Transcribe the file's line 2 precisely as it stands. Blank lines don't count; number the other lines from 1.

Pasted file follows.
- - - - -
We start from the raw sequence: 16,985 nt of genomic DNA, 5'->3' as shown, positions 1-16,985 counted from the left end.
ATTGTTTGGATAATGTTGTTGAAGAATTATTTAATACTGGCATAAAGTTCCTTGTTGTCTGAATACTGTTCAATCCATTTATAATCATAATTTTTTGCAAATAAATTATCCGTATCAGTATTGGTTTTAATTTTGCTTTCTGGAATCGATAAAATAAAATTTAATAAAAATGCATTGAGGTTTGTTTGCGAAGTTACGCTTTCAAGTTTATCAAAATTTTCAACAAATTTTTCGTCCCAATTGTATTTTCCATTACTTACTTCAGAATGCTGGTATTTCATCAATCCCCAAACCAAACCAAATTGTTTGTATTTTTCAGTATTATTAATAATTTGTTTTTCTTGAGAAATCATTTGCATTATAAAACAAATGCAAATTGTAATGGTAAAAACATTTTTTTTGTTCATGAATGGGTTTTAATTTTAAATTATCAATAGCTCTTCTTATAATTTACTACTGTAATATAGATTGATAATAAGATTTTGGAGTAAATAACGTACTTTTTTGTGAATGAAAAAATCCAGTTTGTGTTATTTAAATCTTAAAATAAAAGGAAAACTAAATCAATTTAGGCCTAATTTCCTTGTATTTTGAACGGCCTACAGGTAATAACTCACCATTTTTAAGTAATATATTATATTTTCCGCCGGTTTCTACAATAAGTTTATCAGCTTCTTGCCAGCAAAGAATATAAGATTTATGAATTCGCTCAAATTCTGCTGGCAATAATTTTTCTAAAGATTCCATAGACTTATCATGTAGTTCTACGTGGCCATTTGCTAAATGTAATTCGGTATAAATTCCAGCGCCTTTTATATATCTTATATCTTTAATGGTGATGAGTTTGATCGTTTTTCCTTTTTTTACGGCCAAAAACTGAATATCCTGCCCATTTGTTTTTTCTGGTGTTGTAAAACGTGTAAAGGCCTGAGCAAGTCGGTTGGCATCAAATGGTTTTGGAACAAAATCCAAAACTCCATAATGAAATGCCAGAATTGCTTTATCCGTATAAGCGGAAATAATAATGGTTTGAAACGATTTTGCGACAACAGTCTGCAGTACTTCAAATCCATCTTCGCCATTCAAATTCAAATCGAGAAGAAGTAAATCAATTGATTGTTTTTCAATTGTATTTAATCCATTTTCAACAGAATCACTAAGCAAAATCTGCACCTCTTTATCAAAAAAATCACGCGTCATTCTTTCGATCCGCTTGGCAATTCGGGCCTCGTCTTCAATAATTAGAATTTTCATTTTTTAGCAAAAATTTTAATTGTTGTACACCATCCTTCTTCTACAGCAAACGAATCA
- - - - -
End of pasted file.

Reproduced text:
ATTGTTTGGATAATGTTGTTGAAGAATTATTTAATACTGGCATAAAGTTCCTTGTTGTCTGAATACTGTTCAATCCATTTATAATCATAATTTTTTGCAAATAAATTATCCGTATCAGTATTGGTTTTAATTTTGCTTTCTGGAATCGATAAAATAAAATTTAATAAAAATGCATTGAGGTTTGTTTGCGAAGTTACGCTTTCAAGTTTATCAAAATTTTCAACAAATTTTTCGTCCCAATTGTATTTTCCATTACTTACTTCAGAATGCTGGTATTTCATCAATCCCCAAACCAAACCAAATTGTTTGTATTTTTCAGTATTATTAATAATTTGTTTTTCTTGAGAAATCATTTGCATTATAAAACAAATGCAAATTGTAATGGTAAAAACATTTTTTTTGTTCATGAATGGGTTTTAATTTTAAATTATCAATAGCTCTTCTTATAATTTACTACTGTAATATAGATTGATAATAAGATTTTGGAGTAAATAACGTACTTTTTTGTGAATGAAAAAATCCAGTTTGTGTTATTTAAATCTTAAAATAAAAGGAAAACTAAATCAATTTAGGCCTAATTTCCTTGTATTTTGAACGGCCTACAGGTAATAACTCACCATTTTTAAGTAATATATTATATTTTCCGCCGGTTTCTACAATAAGTTTATCAGCTTCTTGCCAGCAAAGAATATAAGATTTATGAATTCGCTCAAATTCTGCTGGCAATAATTTTTCTAAAGATTCCATAGACTTATCATGTAGTTCTACGTGGCCATTTGCTAAATGTAATTCGGTATAAATTCCAGCGCCTTTTATATATCTTATATCTTTAATGGTGATGAGTTTGATCGTTTTTCCTTTTTTTACGGCCAAAAACTGAATATCCTGCCCATTTGTTTTTTCTGGTGTTGTAAAACGTGTAAAGGCCTGAGCAAGTCGGTTGGCATCAAATGGTTTTGGAACAAAATCCAAAACTCCATAATGAAATGCCAGAATTGCTTTATCCGTATAAGCGGAAATAATAATGGTTTGAAACGATTTTGCGACAACAGTCTGCAGTACTTCAAATCCATCTTCGCCATTCAAATTCAAATCGAGAAGAAGTAAATCAATTGATTGTTTTTCAATTGTATTTAATCCATTTTCAACAGAATCACTAAGCAAAATCTGCACCTCTTTATCAAAAAAATCACGCGTCATTCTTTCGATCCGCTTGGCAATTCGGGCCTCGTCTTCAATAATTAGAATTTTCATTTTTTAGCAAAAATTTTAATTGTTGTACACCATCCTTCTTCTACAGCAAACGAATCA